it were real, to create a plotline based on world lines and stable time loops.even ''[[MindScrew helps]]''. Careful of spoilers.



* A major theme and the focal point of ''VisualNovel/SteinsGate''. There are multiple types of time machines and they all depend on the use of black holes. However, prototypes could only send back emails or some sort of electrical pulse because sending matter back in time causes it to turn into some jelly-like substance. ''Steins Gate'' uses the John Titor hoax from real life as if it were real, to create a plotline based on world lines and stable time loops.



* The ''LightNovel/HaruhiSuzumiya'' stories/anime feature time travelers, most notably [[{{Woobie}} Mikuru]]. It gets important in a major way in the novels, which also push Mikuru from being the NeutralFemale somewhat. [[spoiler:They travel to [[ArcWords 3 years ago]], and [[TrustPassword Kyon is the goddamn John Smith!]] ]] The 7th novel also circles around it, this time with a Mikuru from a week in the future, setting off events to inspire the future inventor of time-travel and set off events necessary to bring about her organization. Like by nailing a can to the ground to send a man to hospital so that he can meet his future wife, or by dropping a turtle into freezing water to teach the inventor of time-travel something.
** For everyone who has questions, I present you [[http://static.tvtropes.org/pmwiki/pub/images/timeline.png this]]. If it even ''[[MindScrew helps]]''. Careful of spoilers.

to:

* The ''LightNovel/HaruhiSuzumiya'' stories/anime All the ''Anime/TimeBokan'' series (with the exception of ''Anime/{{Yatterman}}'') feature time travelers, most notably [[{{Woobie}} Mikuru]]. It gets important in a major way heroes and villain travel in the novels, which also push Mikuru from being the NeutralFemale somewhat. [[spoiler:They travel to [[ArcWords 3 years ago]], and [[TrustPassword Kyon is the goddamn John Smith!]] ]] The 7th novel also circles around it, this time for a specific objective in every episode and battle with a Mikuru from a week in the future, setting off events to inspire the future inventor of time-travel and set off events necessary to bring about her organization. Like by nailing a can to the ground to send a man to hospital so that he can meet his future wife, their MiniMecha or by dropping a turtle into freezing water to teach the inventor of time-travel something.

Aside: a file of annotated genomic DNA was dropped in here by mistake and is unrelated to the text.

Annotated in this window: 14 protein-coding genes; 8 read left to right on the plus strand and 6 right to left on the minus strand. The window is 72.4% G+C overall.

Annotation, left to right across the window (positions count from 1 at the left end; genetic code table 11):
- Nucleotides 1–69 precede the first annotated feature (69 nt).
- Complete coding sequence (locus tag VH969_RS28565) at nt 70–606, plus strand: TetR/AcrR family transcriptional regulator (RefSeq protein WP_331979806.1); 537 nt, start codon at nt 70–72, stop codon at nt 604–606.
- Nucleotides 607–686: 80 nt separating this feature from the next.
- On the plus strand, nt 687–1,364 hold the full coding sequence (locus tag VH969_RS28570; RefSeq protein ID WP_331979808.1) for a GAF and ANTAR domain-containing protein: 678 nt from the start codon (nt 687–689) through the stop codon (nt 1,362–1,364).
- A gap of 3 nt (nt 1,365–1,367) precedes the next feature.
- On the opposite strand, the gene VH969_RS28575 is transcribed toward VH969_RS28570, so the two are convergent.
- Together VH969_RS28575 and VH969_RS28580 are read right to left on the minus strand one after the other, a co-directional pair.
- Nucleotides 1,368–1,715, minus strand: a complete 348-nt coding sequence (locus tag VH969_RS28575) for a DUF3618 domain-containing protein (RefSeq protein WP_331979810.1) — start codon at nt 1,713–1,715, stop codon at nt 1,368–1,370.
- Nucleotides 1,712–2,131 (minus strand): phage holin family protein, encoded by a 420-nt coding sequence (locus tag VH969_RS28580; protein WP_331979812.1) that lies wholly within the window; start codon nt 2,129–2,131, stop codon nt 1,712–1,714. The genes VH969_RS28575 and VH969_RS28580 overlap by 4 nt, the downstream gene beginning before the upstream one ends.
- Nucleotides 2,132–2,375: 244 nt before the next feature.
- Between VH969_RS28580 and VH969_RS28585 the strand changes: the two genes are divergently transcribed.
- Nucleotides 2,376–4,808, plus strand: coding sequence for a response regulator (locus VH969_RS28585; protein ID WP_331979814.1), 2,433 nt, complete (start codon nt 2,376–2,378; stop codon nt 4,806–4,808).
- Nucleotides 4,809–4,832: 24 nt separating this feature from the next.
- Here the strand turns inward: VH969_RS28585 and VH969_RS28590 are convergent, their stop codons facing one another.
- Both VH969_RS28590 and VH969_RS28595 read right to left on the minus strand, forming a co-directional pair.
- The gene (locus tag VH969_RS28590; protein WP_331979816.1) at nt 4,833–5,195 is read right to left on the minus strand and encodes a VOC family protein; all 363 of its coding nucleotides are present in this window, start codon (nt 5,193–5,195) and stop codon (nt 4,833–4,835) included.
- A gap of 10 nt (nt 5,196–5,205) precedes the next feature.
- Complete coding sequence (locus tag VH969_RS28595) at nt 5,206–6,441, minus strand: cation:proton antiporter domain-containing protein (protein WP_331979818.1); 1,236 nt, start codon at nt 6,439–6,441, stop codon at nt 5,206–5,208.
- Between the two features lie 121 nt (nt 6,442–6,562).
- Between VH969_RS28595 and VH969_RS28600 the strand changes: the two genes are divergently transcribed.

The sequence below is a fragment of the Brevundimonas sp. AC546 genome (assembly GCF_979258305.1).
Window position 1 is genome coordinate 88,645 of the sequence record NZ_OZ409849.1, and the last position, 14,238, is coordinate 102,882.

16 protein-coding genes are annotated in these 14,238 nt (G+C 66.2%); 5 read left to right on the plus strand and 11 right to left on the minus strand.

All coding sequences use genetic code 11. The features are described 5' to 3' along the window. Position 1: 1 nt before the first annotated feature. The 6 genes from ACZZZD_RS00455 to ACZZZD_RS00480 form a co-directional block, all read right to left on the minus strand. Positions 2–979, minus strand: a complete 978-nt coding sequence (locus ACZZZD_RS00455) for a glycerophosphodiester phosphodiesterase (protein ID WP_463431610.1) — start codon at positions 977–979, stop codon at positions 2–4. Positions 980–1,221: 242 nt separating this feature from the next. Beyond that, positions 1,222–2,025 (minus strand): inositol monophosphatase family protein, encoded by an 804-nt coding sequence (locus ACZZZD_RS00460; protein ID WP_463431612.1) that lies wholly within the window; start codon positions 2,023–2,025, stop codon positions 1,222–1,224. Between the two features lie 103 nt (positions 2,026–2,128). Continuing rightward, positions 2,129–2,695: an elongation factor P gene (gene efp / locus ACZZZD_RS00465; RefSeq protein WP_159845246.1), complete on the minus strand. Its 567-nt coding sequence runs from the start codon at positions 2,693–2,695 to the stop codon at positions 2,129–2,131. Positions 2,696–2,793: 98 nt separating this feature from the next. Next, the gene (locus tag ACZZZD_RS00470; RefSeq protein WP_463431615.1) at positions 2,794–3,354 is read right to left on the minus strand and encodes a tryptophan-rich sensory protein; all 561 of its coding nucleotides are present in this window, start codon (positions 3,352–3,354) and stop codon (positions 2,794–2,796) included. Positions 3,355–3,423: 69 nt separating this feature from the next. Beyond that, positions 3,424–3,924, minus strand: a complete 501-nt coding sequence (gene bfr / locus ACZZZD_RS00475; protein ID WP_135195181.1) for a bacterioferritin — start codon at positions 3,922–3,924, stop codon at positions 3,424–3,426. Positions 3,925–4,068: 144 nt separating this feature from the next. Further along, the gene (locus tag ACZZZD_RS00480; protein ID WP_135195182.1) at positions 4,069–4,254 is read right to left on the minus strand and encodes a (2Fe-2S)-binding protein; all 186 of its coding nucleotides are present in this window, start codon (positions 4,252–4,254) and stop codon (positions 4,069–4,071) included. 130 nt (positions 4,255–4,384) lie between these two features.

** For everyone who has questions, I present you [[http://static.tvtropes.org/pmwiki/pub/images/timeline.png this]]. If it even ''[[MindScrew helps]]''. Careful of spoilers.
HumongousMecha.



* ''Manga/LetsLagoon'' where the fog surrounding the deserted island can cause things to travel through time.
10th Jan '17 3:59:12 PM book
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** She doesn't do it because [[spoiler: Hana is not part of the timeline, she's from a deleted timeline and is the only reason the characters know time has been changed.]]
14th Dec '16 5:23:30 AM Luppercus
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* ''Series/OdiseaBurbujas'' using Professor Memelovsky’s Time Slide in most of the episodes, as a way to teach children’s history as it was an educational show.
22nd Nov '16 2:56:52 AM Troperinik
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* The main cast of ''WesternAnimation/{{Kaeloo}}'' own a time machine, and they occasionally use it for various purposes.
26th Oct '16 6:02:31 AM Tightwire
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# YouCantFightFate: Characters go to the future! They must get back to their own time and prevent the future from going horribly horribly wrong. Sometimes, they can't, in which case it's YouCannotChangeTheFuture or a StableTimeLoop (see below).

# SetRightWhatOnceWentWrong: Characters go to the past! Again, this is usually to "fix" the future -- that is, the characters' "present." Often this involves correcting a TemporalParadox. Remember, Hitler has [[HitlersTimeTravelExemptionAct Time Travel Exemption]].